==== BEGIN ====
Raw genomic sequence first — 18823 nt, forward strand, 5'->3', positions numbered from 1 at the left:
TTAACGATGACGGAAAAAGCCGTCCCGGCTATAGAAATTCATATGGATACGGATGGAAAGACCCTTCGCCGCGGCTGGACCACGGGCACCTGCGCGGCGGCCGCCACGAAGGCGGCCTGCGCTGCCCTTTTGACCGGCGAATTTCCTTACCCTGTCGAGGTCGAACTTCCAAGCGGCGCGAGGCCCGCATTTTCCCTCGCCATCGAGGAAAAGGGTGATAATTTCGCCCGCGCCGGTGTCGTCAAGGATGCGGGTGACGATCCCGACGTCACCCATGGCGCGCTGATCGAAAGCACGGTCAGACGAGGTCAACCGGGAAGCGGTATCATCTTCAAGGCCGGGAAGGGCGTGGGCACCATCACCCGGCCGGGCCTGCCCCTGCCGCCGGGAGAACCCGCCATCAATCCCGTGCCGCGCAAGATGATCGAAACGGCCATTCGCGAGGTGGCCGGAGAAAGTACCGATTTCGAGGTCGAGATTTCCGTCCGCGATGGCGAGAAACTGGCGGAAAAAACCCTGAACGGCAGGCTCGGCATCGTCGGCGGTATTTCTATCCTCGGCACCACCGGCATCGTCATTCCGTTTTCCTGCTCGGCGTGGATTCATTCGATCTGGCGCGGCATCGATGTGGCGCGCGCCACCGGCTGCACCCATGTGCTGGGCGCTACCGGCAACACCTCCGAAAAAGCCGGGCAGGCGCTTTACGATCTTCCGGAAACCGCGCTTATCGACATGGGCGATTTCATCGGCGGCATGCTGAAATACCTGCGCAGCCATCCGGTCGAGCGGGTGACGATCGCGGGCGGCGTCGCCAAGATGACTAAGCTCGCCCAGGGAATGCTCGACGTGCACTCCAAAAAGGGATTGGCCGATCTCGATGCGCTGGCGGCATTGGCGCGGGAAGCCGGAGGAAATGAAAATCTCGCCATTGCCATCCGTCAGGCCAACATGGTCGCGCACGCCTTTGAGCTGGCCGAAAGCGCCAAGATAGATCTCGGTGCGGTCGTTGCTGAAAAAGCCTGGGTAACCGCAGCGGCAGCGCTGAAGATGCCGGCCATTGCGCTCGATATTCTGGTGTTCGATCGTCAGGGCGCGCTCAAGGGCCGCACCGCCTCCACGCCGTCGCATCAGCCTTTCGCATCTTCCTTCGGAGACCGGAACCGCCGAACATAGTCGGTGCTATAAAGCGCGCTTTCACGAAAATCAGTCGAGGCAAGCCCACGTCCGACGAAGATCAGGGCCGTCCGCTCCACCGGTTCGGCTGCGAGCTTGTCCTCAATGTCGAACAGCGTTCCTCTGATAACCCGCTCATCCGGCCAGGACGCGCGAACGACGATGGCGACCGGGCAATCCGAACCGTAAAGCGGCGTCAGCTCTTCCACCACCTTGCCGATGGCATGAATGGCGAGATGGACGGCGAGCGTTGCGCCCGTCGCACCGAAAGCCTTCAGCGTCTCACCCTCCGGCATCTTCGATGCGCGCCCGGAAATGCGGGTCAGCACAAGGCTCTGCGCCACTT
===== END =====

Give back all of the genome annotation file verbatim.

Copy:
Raw genomic sequence first — 18823 nt, forward strand, 5'->3', positions numbered from 1 at the left:
TTAACGATGACGGAAAAAGCCGTCCCGGCTATAGAAATTCATATGGATACGGATGGAAAGACCCTTCGCCGCGGCTGGACCACGGGCACCTGCGCGGCGGCCGCCACGAAGGCGGCCTGCGCTGCCCTTTTGACCGGCGAATTTCCTTACCCTGTCGAGGTCGAACTTCCAAGCGGCGCGAGGCCCGCATTTTCCCTCGCCATCGAGGAAAAGGGTGATAATTTCGCCCGCGCCGGTGTCGTCAAGGATGCGGGTGACGATCCCGACGTCACCCATGGCGCGCTGATCGAAAGCACGGTCAGACGAGGTCAACCGGGAAGCGGTATCATCTTCAAGGCCGGGAAGGGCGTGGGCACCATCACCCGGCCGGGCCTGCCCCTGCCGCCGGGAGAACCCGCCATCAATCCCGTGCCGCGCAAGATGATCGAAACGGCCATTCGCGAGGTGGCCGGAGAAAGTACCGATTTCGAGGTCGAGATTTCCGTCCGCGATGGCGAGAAACTGGCGGAAAAAACCCTGAACGGCAGGCTCGGCATCGTCGGCGGTATTTCTATCCTCGGCACCACCGGCATCGTCATTCCGTTTTCCTGCTCGGCGTGGATTCATTCGATCTGGCGCGGCATCGATGTGGCGCGCGCCACCGGCTGCACCCATGTGCTGGGCGCTACCGGCAACACCTCCGAAAAAGCCGGGCAGGCGCTTTACGATCTTCCGGAAACCGCGCTTATCGACATGGGCGATTTCATCGGCGGCATGCTGAAATACCTGCGCAGCCATCCGGTCGAGCGGGTGACGATCGCGGGCGGCGTCGCCAAGATGACTAAGCTCGCCCAGGGAATGCTCGACGTGCACTCCAAAAAGGGATTGGCCGATCTCGATGCGCTGGCGGCATTGGCGCGGGAAGCCGGAGGAAATGAAAATCTCGCCATTGCCATCCGTCAGGCCAACATGGTCGCGCACGCCTTTGAGCTGGCCGAAAGCGCCAAGATAGATCTCGGTGCGGTCGTTGCTGAAAAAGCCTGGGTAACCGCAGCGGCAGCGCTGAAGATGCCGGCCATTGCGCTCGATATTCTGGTGTTCGATCGTCAGGGCGCGCTCAAGGGCCGCACCGCCTCCACGCCGTCGCATCAGCCTTTCGCATCTTCCTTCGGAGACCGGAACCGCCGAACATAGTCGGTGCTATAAAGCGCGCTTTCACGAAAATCAGTCGAGGCAAGCCCACGTCCGACGAAGATCAGGGCCGTCCGCTCCACCGGTTCGGCTGCGAGCTTGTCCTCAATGTCGAACAGCGTTCCTCTGATAACCCGCTCATCCGGCCAGGACGCGCGAACGACGATGGCGACCGGGCAATCCGAACCGTAAAGCGGCGTCAGCTCTTCCACCACCTTGCCGATGGCATGAATGGCGAGATGGACGGCGAGCGTTGCGCCCGTCGCACCGAAAGCCTTCAGCGTCTCACCCTCCGGCATCTTCGATGCGCGCCCGGAAATGCGGGTCAGCACAAGGCTCTGCGCCACTT